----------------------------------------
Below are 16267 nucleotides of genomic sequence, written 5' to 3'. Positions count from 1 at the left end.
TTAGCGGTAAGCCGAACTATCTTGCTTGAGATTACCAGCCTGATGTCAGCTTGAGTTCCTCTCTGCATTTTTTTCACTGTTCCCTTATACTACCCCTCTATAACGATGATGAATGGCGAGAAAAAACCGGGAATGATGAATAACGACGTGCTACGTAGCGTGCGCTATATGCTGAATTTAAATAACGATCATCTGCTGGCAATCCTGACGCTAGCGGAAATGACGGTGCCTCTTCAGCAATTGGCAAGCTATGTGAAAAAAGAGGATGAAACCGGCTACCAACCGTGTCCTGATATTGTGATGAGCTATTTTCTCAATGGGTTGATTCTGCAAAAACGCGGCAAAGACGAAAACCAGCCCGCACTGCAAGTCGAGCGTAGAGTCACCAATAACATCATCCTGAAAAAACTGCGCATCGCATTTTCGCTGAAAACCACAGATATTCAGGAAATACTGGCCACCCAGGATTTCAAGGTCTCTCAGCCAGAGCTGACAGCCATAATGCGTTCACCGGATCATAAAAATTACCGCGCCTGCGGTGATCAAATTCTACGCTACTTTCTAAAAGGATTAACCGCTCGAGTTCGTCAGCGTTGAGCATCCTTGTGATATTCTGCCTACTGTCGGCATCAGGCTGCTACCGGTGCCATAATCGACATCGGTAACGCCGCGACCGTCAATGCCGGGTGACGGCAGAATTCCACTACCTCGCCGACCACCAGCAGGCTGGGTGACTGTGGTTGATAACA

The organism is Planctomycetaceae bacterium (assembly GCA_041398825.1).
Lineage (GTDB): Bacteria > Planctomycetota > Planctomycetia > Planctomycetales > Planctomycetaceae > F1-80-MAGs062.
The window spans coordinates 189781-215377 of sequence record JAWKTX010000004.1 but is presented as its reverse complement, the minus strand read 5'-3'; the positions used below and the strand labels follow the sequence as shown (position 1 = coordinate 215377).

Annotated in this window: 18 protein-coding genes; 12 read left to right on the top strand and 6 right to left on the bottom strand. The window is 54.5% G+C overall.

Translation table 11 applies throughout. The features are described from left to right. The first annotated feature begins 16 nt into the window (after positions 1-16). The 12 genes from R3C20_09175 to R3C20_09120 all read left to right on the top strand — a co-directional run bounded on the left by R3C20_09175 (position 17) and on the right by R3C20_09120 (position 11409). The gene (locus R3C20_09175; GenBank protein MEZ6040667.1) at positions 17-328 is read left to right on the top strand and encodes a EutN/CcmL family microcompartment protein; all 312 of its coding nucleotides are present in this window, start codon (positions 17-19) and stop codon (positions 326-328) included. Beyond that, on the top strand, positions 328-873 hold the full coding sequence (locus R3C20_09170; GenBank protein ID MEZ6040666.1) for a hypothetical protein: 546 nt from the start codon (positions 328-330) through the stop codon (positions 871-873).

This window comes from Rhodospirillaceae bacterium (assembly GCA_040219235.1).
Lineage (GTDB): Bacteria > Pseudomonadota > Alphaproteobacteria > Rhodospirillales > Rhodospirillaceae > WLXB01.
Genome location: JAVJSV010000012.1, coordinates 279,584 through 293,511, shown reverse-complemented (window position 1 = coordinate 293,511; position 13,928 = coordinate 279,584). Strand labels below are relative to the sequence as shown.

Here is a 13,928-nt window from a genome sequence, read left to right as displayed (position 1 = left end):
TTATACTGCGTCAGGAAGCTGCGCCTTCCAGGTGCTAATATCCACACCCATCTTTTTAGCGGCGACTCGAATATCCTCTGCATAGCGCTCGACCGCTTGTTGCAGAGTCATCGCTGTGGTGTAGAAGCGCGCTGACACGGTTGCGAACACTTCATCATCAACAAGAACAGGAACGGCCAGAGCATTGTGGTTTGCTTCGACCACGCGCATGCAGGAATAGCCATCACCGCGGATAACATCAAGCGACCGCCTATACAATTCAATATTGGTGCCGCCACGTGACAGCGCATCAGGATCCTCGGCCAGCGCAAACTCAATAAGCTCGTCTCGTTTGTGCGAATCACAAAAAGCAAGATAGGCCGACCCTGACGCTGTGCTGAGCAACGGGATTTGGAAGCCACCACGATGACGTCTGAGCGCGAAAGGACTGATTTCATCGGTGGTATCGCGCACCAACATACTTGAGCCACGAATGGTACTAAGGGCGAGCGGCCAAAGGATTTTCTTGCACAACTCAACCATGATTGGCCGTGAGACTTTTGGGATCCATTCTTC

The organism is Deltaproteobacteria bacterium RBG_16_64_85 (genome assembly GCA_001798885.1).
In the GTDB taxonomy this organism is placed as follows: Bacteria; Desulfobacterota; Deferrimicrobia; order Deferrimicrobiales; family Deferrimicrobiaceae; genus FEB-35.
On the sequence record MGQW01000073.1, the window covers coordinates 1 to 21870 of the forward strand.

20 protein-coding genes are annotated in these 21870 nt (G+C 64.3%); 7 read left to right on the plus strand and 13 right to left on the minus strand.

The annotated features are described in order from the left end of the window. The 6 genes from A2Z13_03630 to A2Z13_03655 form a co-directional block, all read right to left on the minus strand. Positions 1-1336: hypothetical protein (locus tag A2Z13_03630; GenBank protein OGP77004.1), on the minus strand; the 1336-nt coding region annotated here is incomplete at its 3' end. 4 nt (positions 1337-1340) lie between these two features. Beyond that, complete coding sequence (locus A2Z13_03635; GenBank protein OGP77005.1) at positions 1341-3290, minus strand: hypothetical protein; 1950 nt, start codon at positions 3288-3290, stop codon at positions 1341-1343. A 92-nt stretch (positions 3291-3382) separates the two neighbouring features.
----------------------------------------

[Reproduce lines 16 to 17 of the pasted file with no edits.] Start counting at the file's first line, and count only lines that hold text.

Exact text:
20 protein-coding genes are annotated in these 21870 nt (G+C 64.3%); 7 read left to right on the plus strand and 13 right to left on the minus strand.

The annotated features are described in order from the left end of the window. The 6 genes from A2Z13_03630 to A2Z13_03655 form a co-directional block, all read right to left on the minus strand. Positions 1-1336: hypothetical protein (locus tag A2Z13_03630; GenBank protein OGP77004.1), on the minus strand; the 1336-nt coding region annotated here is incomplete at its 3' end. 4 nt (positions 1337-1340) lie between these two features. Beyond that, complete coding sequence (locus A2Z13_03635; GenBank protein OGP77005.1) at positions 1341-3290, minus strand: hypothetical protein; 1950 nt, start codon at positions 3288-3290, stop codon at positions 1341-1343. A 92-nt stretch (positions 3291-3382) separates the two neighbouring features.